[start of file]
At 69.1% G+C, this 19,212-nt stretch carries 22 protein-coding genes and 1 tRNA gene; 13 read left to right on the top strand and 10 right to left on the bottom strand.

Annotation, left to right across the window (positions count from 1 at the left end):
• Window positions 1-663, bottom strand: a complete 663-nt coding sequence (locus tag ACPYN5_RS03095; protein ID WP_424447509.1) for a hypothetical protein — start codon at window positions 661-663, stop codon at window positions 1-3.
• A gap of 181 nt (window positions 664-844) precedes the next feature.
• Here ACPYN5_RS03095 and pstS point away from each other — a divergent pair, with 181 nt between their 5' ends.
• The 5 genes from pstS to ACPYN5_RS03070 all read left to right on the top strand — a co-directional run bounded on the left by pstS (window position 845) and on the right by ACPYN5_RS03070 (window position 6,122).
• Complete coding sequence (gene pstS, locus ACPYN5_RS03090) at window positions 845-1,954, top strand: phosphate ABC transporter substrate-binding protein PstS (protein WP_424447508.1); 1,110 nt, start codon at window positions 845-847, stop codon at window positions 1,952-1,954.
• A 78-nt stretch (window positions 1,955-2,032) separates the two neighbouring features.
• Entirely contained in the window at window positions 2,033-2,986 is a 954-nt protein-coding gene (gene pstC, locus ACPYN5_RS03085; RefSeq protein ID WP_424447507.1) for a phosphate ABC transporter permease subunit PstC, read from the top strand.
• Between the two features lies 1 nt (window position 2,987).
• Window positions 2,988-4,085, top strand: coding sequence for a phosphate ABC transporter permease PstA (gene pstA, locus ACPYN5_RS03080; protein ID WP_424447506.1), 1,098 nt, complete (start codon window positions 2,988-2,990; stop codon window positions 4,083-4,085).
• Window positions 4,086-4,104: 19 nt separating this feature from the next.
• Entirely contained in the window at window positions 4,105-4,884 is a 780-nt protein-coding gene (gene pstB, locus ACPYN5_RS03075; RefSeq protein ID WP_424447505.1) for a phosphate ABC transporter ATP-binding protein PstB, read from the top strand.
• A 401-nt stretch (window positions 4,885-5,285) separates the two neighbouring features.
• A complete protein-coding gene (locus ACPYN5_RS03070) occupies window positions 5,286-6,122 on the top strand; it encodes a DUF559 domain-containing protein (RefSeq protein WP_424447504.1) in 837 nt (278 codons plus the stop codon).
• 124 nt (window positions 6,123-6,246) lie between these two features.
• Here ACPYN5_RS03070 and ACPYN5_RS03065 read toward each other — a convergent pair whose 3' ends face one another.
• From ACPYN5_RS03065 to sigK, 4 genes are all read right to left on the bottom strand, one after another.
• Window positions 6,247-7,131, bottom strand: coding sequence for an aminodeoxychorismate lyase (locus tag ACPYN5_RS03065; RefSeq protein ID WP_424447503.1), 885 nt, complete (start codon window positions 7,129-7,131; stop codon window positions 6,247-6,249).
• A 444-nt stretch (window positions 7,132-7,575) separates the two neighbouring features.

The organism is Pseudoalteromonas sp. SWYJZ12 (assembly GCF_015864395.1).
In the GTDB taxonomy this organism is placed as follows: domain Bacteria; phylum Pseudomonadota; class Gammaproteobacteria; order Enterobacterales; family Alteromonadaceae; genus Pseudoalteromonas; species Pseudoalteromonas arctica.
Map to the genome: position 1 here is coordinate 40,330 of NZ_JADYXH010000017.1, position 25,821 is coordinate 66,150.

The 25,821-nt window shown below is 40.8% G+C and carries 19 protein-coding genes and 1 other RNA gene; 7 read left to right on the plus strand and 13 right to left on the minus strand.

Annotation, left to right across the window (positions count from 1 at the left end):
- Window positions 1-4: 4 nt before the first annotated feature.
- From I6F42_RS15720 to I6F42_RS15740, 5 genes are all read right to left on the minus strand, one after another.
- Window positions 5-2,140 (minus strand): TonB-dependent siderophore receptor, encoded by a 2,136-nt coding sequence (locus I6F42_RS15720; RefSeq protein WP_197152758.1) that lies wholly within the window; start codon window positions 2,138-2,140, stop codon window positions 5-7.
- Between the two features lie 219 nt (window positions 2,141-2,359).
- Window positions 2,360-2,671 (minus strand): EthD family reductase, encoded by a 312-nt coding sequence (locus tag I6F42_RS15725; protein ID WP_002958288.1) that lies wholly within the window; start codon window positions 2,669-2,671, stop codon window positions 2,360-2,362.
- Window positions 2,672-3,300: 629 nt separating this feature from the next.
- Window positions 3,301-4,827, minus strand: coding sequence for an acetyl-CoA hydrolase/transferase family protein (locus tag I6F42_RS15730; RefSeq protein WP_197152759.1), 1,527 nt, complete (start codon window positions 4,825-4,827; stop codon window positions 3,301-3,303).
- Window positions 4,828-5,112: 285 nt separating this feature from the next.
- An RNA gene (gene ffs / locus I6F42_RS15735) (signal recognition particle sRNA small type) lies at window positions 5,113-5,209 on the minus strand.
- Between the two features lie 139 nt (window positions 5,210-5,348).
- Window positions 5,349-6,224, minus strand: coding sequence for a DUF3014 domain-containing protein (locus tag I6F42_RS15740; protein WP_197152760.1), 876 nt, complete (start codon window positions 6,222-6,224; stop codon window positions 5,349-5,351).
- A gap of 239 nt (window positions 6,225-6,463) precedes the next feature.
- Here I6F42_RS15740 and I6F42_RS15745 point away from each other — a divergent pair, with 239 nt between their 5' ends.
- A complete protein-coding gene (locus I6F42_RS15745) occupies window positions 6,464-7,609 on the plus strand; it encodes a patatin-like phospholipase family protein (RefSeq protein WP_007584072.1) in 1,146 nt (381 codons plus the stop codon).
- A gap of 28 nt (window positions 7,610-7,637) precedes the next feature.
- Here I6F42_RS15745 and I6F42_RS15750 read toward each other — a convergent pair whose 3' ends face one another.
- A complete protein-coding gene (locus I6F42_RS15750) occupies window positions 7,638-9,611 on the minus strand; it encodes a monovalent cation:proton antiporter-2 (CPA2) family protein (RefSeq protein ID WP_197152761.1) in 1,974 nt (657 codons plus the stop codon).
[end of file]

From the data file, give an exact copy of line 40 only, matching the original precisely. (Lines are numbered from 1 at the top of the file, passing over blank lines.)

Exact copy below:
- A gap of 28 nt (window positions 7,610-7,637) precedes the next feature.